While Michele and her friends are here to savor the city’s charm, we’re here to celebrate my mom’s 92nd birthday, January 11. The following Sunday my four siblings, nieces, nephews, and several friends celebrated the grand birthday with a New Orleans feast of pot roast, grilled salmon, jambalaya, sweet potatoes and pumpkin (topped with Louisiana pecans), mac and cheese, potato salad, green beans, yellow and green squash, and many diferent salads. Surely, I must be missing something. I stuffed myself and had little room for the ice cream and cake that followed. Home cooking is almost always an epicurean treat as any New Orleanian can attest. In every New Orleans home, family stories abound of gourmet cooking by a favorite aunt or grandmother.
The “pièce de résistance” was watching the Saints and Vikings football game. The first half was a disappointment, but the Saints came roaring back only to lose 29-24 in the waning seconds. Imagine the noisy elation in my mother’s house when the Saints took the lead and then the mournful woes of despair when they lost. If only that third and one running play had been successful! Oh well! We can follow the script of a jazz funeral by burying this game and keeping hope alive for next year.
Sunday family visits are long New Orleans traditions. Each Sunday, my siblings gather at my Mom’s home. Below are pictures of my brother and me with his grandsons and my niece with her three boys.
Whenever, I am in New Orleans I try to eat at least one po-boy and this visit was no exception. With friends, Tom and Judith Bonner, we lunched at the famous Rib Room of the Royal Orleans where I enjoyed a delicious turtle soup. After lunch we visited the Historic New Orleans Collection, a repository and museum of New Orleans historical artifacts, where Judith is a curator of art. Since I will be teaching a one-hour graduate seminar on Southern Louisiana Culture at IUSB this spring, I wanted to visit the museum. Tom is a scholar of Southern literature and he and Judith suggested resources that would be helpful for my course. While touring the museum, we unexpectedly came across a large painted portrait in one of the halls of the Rev. Theodore Clapp, the founder of the First Unitarian Church in New Orleans in 1833. What is significant about him he welcomed people of color as members of his congregation, something uncommon during that time in antebellum Louisiana.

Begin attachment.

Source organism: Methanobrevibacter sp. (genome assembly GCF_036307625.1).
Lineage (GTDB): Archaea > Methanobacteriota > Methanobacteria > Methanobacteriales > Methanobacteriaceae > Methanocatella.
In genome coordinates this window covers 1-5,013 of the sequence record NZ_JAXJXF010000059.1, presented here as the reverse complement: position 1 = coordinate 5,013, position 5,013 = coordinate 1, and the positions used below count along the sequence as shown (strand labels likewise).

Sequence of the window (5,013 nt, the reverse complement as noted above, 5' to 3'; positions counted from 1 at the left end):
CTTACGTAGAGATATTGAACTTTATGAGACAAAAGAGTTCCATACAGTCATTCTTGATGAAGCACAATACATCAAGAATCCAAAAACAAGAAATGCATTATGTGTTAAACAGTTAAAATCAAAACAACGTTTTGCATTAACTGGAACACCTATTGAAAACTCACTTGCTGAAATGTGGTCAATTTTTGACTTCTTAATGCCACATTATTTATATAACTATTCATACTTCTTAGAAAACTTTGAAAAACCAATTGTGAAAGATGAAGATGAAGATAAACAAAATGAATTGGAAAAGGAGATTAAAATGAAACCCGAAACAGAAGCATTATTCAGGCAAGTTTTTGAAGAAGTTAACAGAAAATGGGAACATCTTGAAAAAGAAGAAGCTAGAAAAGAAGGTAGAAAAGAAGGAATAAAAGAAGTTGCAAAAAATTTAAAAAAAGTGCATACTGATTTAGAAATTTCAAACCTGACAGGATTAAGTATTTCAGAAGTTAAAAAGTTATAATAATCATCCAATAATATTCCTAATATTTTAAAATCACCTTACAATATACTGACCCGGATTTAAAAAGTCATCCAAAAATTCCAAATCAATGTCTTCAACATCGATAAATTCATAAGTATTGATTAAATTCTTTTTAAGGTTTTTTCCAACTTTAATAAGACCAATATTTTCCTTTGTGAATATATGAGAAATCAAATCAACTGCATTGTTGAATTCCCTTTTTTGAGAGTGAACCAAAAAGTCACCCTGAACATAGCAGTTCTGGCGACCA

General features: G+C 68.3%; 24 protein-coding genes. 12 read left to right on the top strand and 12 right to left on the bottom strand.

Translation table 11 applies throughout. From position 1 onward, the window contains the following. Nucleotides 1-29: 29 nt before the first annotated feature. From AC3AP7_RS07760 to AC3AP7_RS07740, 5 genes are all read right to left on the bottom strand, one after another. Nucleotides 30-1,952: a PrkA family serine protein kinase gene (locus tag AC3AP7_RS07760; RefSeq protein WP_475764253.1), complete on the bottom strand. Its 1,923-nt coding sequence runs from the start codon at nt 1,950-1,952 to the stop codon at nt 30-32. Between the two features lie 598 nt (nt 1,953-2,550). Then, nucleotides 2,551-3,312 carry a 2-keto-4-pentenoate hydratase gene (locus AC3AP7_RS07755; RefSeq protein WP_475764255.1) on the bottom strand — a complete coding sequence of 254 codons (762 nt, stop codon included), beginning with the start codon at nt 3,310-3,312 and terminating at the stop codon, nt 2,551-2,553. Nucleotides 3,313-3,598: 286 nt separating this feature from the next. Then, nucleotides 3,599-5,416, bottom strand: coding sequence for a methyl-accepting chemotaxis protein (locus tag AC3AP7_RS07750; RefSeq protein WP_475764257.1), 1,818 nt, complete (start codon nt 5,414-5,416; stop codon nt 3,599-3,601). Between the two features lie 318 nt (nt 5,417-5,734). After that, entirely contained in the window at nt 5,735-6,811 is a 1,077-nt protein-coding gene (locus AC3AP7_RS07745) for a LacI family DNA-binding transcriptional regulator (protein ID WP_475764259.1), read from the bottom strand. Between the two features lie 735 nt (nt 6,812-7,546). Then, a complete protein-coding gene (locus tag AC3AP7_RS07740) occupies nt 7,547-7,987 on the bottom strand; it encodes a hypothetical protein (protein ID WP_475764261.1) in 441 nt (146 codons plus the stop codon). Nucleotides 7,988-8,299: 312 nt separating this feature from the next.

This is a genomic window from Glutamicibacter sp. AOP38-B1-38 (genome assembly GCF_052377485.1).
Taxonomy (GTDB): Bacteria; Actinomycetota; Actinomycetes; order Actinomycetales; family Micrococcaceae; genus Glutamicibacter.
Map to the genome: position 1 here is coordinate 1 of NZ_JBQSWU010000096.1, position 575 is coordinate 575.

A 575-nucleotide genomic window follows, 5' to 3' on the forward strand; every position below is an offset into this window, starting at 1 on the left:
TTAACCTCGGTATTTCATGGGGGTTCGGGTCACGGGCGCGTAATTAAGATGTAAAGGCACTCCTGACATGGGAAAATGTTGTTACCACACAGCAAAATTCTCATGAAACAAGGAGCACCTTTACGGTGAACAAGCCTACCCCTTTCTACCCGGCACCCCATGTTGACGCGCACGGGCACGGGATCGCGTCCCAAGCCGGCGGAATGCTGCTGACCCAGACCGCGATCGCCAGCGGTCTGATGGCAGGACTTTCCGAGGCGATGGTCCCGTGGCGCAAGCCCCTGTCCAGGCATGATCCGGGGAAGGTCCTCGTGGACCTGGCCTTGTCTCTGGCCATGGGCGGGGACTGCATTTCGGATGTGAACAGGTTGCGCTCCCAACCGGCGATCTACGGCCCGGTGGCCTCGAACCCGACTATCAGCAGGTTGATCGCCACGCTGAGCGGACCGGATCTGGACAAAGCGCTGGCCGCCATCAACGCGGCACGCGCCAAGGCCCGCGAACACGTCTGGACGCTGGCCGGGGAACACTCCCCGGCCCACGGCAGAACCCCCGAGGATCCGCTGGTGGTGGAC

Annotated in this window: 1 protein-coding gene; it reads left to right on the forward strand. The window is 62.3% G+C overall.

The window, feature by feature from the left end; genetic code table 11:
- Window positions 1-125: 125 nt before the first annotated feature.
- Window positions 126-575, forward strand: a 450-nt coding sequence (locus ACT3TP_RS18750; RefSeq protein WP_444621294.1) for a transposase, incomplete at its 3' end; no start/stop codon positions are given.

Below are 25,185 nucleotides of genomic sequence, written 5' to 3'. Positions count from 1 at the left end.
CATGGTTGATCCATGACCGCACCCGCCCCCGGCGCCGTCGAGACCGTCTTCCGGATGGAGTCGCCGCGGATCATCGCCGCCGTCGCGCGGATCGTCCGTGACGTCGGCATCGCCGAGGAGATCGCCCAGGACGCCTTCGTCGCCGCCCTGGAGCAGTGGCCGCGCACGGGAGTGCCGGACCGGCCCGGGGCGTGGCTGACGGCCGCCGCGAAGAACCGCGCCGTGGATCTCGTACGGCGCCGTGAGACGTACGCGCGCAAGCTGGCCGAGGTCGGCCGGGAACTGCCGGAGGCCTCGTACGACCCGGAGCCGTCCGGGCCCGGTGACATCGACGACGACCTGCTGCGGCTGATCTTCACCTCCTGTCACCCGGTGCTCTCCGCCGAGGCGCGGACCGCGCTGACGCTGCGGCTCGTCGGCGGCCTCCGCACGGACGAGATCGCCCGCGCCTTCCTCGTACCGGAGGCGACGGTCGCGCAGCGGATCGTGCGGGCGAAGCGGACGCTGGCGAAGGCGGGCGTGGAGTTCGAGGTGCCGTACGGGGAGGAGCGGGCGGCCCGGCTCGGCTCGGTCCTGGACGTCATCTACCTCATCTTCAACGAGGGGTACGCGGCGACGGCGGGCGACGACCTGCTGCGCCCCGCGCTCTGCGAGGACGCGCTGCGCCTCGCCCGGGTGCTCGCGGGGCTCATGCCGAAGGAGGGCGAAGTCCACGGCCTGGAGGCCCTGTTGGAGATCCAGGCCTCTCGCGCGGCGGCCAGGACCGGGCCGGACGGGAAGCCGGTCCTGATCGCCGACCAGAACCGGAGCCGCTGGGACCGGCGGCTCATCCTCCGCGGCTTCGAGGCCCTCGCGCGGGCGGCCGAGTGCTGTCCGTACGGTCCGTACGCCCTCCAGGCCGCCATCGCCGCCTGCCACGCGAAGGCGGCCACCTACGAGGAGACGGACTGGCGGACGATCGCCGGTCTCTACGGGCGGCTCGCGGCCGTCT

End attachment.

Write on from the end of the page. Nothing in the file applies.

Later in the week, we dined with friends Johnny and Anne Barron at a very popular neighborhood uptown café, Superior Seafood, There I enjoyed one of New Orleans’ traditional drinks, a Sazerac, rye bourbon with absinthe and bitters, followed by a flavorful crab and crawfish bisque.
After a week and half here in the Crescent City, we originally planned to leave today, but icy road conditions from a wintry storm across the Midwest delayed our return. Hopefully, road conditions will improve by tomorrow morning. We’ll be back in April for my nephew’s wedding, another occasion to “Let the good times roll.”
As we welcome in the New Year, there is much to celebrate. To many, including me, our national politics seems chaotic. Thankfully, there are the smiles and laughter of little children that remind us that life is full of joy and that people of goodwill still abound. Those little ones keep us anchored; their simple gestures bring light to the world and hope for the future.